This morning I read an interesting piece on standing outside the box, away from the crowd, out from under umbrellas, being different, taking a different approach etc. It's a good piece and worth the read.
I was nodding in agreement, quite merrily, being proselytised to with great delight in self-congratulatory recognition, feeling good about myself until I came upon this: "Using such words as break, train and desensitize can be improved upon..It's easier and more comfortable to resort to those words since they are normal..It is not as comfortable to replace them with start, develop and build confidence."
I agree that breaking horses as a term has agendas where I choose not to go. And I am in two minds about how politically incorrect desensitising is, which I think is embedded in the methods and processes taken, and if bound up with the intent to build confidence in the horse is not so offensive. I found the rejection of the word "train" difficult. I can develop my horse in a number of ways and not train her. And what do we really mean by "develop"? What is the objective? And to, and by, whose criteria is the horse developed? By the horse's? I am pretty sure a horse considers itself already developed, as a horse-entity. So develop makes as much sense as train, and to me, a little less sense.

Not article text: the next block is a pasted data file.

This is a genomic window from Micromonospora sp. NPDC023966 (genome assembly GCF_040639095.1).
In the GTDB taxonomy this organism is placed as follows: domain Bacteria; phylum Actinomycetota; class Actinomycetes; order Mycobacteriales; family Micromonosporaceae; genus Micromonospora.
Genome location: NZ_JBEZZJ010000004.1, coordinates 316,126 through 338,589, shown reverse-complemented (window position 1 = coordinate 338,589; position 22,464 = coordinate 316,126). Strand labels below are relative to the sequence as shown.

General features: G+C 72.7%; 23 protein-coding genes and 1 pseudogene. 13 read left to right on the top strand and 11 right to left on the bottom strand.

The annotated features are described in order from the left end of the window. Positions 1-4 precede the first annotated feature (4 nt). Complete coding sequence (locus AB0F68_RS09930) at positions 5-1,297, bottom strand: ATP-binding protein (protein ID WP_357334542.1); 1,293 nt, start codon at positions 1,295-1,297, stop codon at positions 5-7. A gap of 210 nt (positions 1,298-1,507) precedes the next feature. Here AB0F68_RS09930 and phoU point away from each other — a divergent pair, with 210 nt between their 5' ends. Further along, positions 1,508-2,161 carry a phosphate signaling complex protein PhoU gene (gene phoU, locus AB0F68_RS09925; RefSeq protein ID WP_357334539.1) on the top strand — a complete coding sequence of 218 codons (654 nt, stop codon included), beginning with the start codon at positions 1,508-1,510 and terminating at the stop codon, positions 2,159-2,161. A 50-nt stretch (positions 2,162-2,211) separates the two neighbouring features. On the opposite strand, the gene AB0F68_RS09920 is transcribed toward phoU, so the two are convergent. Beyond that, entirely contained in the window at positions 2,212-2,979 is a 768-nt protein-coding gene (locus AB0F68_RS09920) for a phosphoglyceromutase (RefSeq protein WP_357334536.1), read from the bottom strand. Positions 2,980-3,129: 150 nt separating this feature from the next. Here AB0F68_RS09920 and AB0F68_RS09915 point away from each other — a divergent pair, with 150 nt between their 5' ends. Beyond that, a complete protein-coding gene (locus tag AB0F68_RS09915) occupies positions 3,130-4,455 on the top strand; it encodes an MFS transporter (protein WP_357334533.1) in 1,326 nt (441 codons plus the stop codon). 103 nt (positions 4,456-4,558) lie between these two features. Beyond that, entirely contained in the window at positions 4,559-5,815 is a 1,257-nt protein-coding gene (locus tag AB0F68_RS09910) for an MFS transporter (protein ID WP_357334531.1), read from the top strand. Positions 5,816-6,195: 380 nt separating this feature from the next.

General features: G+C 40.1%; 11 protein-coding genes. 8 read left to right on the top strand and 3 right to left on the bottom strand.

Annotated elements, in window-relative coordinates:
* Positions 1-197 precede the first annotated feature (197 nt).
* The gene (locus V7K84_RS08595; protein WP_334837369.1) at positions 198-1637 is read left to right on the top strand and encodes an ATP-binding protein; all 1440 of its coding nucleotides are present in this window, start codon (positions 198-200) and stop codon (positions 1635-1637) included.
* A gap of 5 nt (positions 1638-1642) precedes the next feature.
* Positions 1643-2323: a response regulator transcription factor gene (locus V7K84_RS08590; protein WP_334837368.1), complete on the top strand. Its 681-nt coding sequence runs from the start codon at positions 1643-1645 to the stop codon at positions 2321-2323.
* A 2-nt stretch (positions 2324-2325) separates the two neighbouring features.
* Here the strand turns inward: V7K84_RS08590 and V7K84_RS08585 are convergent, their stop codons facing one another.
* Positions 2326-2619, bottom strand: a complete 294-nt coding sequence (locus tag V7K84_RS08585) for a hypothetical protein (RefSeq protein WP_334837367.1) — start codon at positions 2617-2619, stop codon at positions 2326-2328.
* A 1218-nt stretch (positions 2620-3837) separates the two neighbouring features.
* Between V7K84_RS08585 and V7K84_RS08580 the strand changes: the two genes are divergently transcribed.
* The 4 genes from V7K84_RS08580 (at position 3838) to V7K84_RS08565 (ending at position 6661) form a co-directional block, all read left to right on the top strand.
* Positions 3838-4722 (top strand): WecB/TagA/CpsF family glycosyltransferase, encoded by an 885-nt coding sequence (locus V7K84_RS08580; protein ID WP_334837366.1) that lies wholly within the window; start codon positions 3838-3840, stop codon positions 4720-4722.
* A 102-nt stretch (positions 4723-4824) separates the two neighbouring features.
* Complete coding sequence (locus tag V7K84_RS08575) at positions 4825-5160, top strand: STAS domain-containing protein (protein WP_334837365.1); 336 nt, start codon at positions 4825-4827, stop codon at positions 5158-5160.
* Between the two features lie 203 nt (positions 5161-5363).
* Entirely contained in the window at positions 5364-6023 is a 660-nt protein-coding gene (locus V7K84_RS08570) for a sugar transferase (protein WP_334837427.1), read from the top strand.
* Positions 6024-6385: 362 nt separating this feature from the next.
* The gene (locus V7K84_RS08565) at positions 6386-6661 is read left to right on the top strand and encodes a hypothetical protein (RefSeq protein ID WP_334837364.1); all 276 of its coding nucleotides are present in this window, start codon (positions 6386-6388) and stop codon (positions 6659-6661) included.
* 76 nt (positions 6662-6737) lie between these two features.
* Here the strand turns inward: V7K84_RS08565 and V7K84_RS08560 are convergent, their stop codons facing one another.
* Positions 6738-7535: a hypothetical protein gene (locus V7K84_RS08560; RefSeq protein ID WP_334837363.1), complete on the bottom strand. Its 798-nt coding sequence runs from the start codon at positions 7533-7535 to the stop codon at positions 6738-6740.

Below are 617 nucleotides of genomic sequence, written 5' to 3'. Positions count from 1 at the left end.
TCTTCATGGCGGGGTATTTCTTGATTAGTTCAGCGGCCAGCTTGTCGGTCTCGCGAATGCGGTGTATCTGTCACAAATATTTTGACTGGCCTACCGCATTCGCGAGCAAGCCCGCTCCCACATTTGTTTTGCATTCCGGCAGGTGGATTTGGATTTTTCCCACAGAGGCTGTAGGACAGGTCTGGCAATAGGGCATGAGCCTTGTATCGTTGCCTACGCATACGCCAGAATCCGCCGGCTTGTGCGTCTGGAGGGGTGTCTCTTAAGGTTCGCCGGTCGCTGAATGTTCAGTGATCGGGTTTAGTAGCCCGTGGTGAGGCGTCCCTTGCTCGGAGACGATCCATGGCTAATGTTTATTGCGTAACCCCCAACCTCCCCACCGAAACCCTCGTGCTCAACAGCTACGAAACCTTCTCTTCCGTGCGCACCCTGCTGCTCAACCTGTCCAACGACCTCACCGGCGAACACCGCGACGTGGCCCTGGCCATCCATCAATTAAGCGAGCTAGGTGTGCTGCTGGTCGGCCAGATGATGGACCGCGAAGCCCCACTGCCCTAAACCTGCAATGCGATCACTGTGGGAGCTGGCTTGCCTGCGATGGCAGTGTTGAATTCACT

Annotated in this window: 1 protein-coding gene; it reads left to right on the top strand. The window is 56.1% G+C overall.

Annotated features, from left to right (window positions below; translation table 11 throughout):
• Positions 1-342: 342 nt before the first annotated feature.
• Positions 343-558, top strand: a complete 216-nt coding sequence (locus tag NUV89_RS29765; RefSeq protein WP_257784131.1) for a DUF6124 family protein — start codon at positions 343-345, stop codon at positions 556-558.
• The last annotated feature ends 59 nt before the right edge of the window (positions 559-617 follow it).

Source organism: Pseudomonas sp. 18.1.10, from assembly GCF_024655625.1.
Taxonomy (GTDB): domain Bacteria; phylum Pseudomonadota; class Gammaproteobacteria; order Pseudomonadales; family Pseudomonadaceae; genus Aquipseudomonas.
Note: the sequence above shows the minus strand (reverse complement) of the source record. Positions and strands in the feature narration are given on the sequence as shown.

In order to achieve having our horses do things by cue or request, they need some kind of training. Sure, if you wanna develop them, you can call it that, but frankly, it's training. Training develops a horse to be the kind of animal we want to have around. Developing a horse does (should, otherwise what is being developed and why?) the same thing. So it actually benefits the human directly, and the horse indirectly, because a well trained horse is more pleasurable to have around, and is less likely to be neglected (that's a big assumption I know) and end up prematurely dead in a can of dog food.
It makes me wonder what the issue is for the author of that blog post around the word "train". Since when is train a dirty word? We train our children to go to the toilet, we train ourselves to get up in time to make it to the office at work o'clock. When we train our horses, we are also training ourselves, whether we like it or not; to watch ourselves, how we behave, react, respond, reassess, control ourselves as well as doing the same for our horses. In this regard, training is a two-way street, of dialogue and negotiation. Developing our horses to me, doesn't contain this dialogue and the capacity for negotiation. Develop is something we do to our horses, a bit like developing a photo in a chemical bath.
So while we "develop" our horses through "games" on the ground, or in-hand sessions between two long reins, or under saddle during school manoeuvres, cattle work, jumping etc, we are also training them, and ourselves, hopefully building trust, and confidence in both horse and human in themselves and each other. Yes, good quality work, that is negotiated and created around the needs and readiness of both horse and human, in this regard develops the human-horse relationship to one that is more harmonious and safer for both entities. It does so through training the horse to do what we want, when we want, in a manner that is (hopefully) acceptable to both parties. If you want to make what you do sound softer, more acceptable, by calling it developing the horse, then go ahead, but it is what it is: getting the horse to respond in a way that we want, when we want, to a particular cue through a series of discussions we have with horses. I call that training.